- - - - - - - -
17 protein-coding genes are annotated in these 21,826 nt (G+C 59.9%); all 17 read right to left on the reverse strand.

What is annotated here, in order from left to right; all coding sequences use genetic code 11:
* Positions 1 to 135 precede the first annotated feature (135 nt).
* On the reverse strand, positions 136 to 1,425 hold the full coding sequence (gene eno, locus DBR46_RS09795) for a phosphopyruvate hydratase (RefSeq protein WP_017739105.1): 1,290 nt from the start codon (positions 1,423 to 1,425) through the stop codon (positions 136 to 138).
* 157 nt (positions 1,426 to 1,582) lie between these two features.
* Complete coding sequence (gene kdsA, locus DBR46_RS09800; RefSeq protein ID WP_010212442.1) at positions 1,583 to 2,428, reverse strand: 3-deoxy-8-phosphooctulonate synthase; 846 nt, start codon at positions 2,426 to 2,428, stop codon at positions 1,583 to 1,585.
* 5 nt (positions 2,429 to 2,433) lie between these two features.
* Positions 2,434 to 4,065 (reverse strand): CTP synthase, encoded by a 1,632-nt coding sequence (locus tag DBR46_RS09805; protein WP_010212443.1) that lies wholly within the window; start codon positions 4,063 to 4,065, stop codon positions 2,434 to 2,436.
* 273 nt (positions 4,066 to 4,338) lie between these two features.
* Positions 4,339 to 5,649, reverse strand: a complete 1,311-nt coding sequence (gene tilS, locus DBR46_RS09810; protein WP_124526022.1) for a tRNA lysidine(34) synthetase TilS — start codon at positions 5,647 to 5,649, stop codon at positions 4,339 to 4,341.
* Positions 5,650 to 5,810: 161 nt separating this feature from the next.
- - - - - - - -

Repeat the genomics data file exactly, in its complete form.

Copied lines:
17 protein-coding genes are annotated in these 21,826 nt (G+C 59.9%); all 17 read right to left on the reverse strand.

What is annotated here, in order from left to right; all coding sequences use genetic code 11:
* Positions 1 to 135 precede the first annotated feature (135 nt).
* On the reverse strand, positions 136 to 1,425 hold the full coding sequence (gene eno, locus DBR46_RS09795) for a phosphopyruvate hydratase (RefSeq protein WP_017739105.1): 1,290 nt from the start codon (positions 1,423 to 1,425) through the stop codon (positions 136 to 138).
* 157 nt (positions 1,426 to 1,582) lie between these two features.
* Complete coding sequence (gene kdsA, locus DBR46_RS09800; RefSeq protein ID WP_010212442.1) at positions 1,583 to 2,428, reverse strand: 3-deoxy-8-phosphooctulonate synthase; 846 nt, start codon at positions 2,426 to 2,428, stop codon at positions 1,583 to 1,585.
* 5 nt (positions 2,429 to 2,433) lie between these two features.
* Positions 2,434 to 4,065 (reverse strand): CTP synthase, encoded by a 1,632-nt coding sequence (locus tag DBR46_RS09805; protein WP_010212443.1) that lies wholly within the window; start codon positions 4,063 to 4,065, stop codon positions 2,434 to 2,436.
* 273 nt (positions 4,066 to 4,338) lie between these two features.
* Positions 4,339 to 5,649, reverse strand: a complete 1,311-nt coding sequence (gene tilS, locus DBR46_RS09810; protein WP_124526022.1) for a tRNA lysidine(34) synthetase TilS — start codon at positions 5,647 to 5,649, stop codon at positions 4,339 to 4,341.
* Positions 5,650 to 5,810: 161 nt separating this feature from the next.